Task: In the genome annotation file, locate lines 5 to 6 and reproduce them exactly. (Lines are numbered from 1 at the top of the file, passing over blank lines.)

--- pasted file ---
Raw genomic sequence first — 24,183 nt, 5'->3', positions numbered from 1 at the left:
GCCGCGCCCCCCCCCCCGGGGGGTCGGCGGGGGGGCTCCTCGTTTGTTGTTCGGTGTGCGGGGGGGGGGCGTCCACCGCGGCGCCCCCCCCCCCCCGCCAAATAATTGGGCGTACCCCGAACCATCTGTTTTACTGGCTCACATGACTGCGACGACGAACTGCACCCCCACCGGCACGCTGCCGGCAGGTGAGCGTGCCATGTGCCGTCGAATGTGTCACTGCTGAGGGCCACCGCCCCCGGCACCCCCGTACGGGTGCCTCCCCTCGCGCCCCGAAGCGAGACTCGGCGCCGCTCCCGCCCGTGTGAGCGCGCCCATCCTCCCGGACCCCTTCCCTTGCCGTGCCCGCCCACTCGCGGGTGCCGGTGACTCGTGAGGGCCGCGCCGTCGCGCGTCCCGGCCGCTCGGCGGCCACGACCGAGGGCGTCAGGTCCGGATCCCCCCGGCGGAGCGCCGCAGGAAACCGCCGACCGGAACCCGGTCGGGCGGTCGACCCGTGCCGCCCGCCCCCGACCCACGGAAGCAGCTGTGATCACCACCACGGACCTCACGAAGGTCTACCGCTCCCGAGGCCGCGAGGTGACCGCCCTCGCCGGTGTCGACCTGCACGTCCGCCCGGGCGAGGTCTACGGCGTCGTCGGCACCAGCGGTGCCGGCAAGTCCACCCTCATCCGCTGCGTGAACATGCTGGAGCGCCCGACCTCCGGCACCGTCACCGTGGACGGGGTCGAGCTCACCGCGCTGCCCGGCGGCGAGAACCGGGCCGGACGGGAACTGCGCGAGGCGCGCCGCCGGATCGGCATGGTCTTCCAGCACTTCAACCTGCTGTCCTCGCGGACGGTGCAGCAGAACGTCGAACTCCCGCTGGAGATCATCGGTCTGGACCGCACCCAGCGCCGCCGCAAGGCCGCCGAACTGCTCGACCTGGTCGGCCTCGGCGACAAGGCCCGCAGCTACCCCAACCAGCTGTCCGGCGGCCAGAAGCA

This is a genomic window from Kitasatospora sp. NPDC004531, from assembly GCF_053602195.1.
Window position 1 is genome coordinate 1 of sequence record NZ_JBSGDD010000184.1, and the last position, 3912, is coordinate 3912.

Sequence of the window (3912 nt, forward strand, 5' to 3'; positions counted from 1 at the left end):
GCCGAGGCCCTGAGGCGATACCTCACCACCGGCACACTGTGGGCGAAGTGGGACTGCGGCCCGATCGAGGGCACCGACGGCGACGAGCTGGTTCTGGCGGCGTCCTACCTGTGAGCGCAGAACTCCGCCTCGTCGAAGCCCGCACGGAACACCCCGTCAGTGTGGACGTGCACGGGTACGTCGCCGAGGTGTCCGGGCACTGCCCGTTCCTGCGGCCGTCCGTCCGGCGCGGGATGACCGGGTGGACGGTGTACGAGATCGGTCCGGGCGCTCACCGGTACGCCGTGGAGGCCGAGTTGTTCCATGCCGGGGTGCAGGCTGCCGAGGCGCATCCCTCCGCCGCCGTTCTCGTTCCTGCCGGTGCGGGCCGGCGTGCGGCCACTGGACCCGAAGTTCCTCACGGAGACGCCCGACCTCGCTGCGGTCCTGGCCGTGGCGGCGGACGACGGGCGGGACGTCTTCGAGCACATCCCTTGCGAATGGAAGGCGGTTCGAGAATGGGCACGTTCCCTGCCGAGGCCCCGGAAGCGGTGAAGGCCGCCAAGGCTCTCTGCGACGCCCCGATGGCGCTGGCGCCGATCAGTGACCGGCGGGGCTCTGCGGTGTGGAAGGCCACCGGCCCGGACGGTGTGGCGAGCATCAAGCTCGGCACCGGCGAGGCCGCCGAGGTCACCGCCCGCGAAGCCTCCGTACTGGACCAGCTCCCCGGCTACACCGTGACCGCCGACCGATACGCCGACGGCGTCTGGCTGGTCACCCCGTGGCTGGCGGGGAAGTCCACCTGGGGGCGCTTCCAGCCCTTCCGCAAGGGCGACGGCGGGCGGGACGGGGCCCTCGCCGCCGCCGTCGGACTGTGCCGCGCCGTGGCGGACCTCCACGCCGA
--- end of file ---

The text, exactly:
Sequence of the window (3912 nt, forward strand, 5' to 3'; positions counted from 1 at the left end):
GCCGAGGCCCTGAGGCGATACCTCACCACCGGCACACTGTGGGCGAAGTGGGACTGCGGCCCGATCGAGGGCACCGACGGCGACGAGCTGGTTCTGGCGGCGTCCTACCTGTGAGCGCAGAACTCCGCCTCGTCGAAGCCCGCACGGAACACCCCGTCAGTGTGGACGTGCACGGGTACGTCGCCGAGGTGTCCGGGCACTGCCCGTTCCTGCGGCCGTCCGTCCGGCGCGGGATGACCGGGTGGACGGTGTACGAGATCGGTCCGGGCGCTCACCGGTACGCCGTGGAGGCCGAGTTGTTCCATGCCGGGGTGCAGGCTGCCGAGGCGCATCCCTCCGCCGCCGTTCTCGTTCCTGCCGGTGCGGGCCGGCGTGCGGCCACTGGACCCGAAGTTCCTCACGGAGACGCCCGACCTCGCTGCGGTCCTGGCCGTGGCGGCGGACGACGGGCGGGACGTCTTCGAGCACATCCCTTGCGAATGGAAGGCGGTTCGAGAATGGGCACGTTCCCTGCCGAGGCCCCGGAAGCGGTGAAGGCCGCCAAGGCTCTCTGCGACGCCCCGATGGCGCTGGCGCCGATCAGTGACCGGCGGGGCTCTGCGGTGTGGAAGGCCACCGGCCCGGACGGTGTGGCGAGCATCAAGCTCGGCACCGGCGAGGCCGCCGAGGTCACCGCCCGCGAAGCCTCCGTACTGGACCAGCTCCCCGGCTACACCGTGACCGCCGACCGATACGCCGACGGCGTCTGGCTGGTCACCCCGTGGCTGGCGGGGAAGTCCACCTGGGGGCGCTTCCAGCCCTTCCGCAAGGGCGACGGCGGGCGGGACGGGGCCCTCGCCGCCGCCGTCGGACTGTGCCGCGCCGTGGCGGACCTCCACGCCGA